Ochigava: “My fog has suddenly lifted.”


When asked how he got through security in Copenhagen, Ochigava claimed he did not remember how he went through security without a ticket

If only security checkpoints had cameras to record who goes through.


I love stories of customs officials being human.

My favourite was when I lived in NZ. I was arriving at Auckland Int’l and was in that zone between passport control and luggage collection / inspection. A young couple (early 20s) were there, fresh back from extended travel in South East Asia (the baggy pants, dreadlocks, and a few other fashion clues gave it away). They were waiting for their main luggage when a sniffer dog went directly to one of their backpacks.

Sniffer dogs in NZ are lovely cute beagles, and are mostly there to detect fresh produce. Example: NZ doesn’t have fruit flies, so apple orchards never have to spray for them. They can charge a premium for that. It adds up, and losing it would be devastating.

The couple, and the dog-handler were friendly and chatty. They had emptied their backpack, and it was clear there was no food in it.

“I don’t know why he’s interested in that bag - that’s not even the bag we kept food in.”

The dog handler got a thoughtful look on her face. “Hypothetically - might there have been joints in that bag? Not yours, of course. But maybe the bag’s former owner, or something?”

The look on their face said the answer was a solid and nervous “yes”, but they didn’t say a word.

The dog handler gently continued. “Well, if you happen to remember any non-hypothetical joints, please make sure you dump them in the amnesty bin over there, before you get to baggage inspection. Have a nice day.”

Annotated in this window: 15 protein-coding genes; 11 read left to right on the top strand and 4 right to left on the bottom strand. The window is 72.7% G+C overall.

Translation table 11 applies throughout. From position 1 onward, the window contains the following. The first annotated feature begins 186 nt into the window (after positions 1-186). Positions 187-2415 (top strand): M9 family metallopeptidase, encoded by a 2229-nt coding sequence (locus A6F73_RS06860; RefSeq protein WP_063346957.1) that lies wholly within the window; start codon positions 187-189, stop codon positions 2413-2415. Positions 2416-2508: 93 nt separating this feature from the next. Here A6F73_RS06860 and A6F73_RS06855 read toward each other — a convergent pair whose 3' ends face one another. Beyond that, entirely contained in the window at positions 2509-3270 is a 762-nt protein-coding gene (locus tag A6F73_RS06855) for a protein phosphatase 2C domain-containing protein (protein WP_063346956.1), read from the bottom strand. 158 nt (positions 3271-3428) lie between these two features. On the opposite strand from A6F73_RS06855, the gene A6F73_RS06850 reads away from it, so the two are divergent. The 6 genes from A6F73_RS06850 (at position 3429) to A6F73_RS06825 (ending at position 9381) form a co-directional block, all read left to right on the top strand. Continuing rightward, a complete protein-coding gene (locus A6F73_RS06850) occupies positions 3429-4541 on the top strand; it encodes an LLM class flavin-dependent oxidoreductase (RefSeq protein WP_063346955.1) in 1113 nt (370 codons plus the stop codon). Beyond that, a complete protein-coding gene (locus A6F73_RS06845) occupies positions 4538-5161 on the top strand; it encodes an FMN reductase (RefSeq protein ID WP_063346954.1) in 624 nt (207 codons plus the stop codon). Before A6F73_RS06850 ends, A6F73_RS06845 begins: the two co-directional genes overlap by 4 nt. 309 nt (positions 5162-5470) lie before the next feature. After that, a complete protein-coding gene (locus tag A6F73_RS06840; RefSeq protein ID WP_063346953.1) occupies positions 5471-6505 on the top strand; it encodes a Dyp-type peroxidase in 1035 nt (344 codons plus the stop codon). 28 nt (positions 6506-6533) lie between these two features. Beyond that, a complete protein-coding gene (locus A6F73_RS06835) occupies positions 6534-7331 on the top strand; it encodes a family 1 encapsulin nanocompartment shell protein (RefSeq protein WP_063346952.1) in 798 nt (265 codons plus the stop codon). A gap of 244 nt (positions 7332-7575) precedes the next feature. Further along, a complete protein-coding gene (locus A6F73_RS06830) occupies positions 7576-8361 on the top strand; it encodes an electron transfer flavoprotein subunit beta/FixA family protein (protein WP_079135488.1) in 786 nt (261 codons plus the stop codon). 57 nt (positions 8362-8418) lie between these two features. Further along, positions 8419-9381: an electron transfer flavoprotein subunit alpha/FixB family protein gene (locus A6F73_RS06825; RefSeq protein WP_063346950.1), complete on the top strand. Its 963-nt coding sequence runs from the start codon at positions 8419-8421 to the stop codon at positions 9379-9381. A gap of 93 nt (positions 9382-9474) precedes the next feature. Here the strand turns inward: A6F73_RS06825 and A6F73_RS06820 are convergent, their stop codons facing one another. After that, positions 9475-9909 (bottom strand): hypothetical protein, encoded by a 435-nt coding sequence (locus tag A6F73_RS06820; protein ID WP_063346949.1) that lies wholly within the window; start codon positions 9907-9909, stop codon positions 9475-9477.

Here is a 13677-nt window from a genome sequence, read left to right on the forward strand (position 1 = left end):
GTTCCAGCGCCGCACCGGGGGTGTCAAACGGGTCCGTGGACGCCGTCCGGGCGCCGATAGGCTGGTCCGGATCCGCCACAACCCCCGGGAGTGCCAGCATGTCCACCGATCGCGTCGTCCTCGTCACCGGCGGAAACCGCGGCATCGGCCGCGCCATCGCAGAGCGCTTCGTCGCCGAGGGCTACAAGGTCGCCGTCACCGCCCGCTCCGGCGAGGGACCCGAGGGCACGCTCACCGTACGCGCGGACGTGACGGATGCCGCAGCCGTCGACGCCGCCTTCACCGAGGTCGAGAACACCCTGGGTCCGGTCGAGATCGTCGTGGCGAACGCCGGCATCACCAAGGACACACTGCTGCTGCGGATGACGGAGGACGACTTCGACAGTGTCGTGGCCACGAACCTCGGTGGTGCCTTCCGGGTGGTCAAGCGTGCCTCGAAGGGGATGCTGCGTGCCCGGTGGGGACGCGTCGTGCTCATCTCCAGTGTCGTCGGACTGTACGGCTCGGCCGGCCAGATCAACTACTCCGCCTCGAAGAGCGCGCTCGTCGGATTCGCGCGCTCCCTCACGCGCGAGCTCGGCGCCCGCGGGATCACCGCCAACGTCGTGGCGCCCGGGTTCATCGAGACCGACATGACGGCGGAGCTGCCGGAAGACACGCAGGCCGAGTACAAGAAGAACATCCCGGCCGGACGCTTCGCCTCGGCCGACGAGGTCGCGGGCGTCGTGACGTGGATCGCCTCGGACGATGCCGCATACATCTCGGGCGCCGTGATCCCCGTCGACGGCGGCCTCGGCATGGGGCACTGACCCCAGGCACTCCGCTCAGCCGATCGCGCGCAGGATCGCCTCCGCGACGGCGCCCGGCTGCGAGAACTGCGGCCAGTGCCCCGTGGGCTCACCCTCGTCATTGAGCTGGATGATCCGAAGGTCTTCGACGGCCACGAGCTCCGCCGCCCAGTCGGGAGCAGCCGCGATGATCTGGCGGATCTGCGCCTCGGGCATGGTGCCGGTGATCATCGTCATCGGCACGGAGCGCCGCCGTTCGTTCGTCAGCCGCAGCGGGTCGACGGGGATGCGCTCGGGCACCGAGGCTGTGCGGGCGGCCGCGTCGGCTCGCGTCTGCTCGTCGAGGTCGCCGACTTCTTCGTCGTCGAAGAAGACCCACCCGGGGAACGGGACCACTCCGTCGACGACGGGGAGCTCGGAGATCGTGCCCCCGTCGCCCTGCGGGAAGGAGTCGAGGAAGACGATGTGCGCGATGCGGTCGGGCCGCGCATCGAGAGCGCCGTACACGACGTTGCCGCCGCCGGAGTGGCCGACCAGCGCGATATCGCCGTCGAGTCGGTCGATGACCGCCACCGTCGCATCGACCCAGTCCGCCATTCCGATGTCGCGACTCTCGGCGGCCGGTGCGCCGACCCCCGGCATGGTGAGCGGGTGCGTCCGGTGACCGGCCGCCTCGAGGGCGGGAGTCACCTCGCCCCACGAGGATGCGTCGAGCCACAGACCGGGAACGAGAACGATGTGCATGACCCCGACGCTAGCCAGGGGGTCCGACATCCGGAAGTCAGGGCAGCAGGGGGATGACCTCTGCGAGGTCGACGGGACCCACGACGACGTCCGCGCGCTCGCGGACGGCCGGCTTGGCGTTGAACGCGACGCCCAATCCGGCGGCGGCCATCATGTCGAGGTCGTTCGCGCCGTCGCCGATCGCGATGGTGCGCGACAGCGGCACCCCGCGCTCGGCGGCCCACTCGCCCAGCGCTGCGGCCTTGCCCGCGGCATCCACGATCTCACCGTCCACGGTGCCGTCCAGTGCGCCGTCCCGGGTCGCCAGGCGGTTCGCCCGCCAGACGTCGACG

I had the opposite experience when arriving in Keflavîk to do some filming for a documentary about ten years ago. The cameraman had brought all his equipment in one of those bombproof metal suitcases which had gone in the checked luggage as it was so big.

Eventually it comes off the carousel and we load it on to the luggage trolley when the biggest security guy I’ve ever seen (he looked like he had just stepped off the longship) came over with his German shepherd who was VERY interested in the camera case.

‘Excuse me, do either of you have any drugs?’ he asked. We shook our heads (we had no drugs).

‘Are you sure you don’t have any drugs?’ Nope.

‘You see, my dog is really keen on that case. Do you want to open it?’ So we did and he checked it over. Remember, this is Iceland - one of the most relaxed border controls in the World, no one ever gets pulled over. We might be about to set a new record. By now I am sweating like crazy thinking we’re on the next plane home, or in for an interesting evening in police custody.

Jim the cameraman then did his Jedi mind trick, ‘maybe your dog is tired?’ he suggested

Erik the Viking nods, ‘Já, it’s been a long day. Okay guys, have a good stay.’ He drifts off with the dog.

I look at Jim. He looks at me. ‘I should have cleaned the case better after I filmed at that pharmaceutical cannabis farm last week…’

He bought the first round of drinks that evening.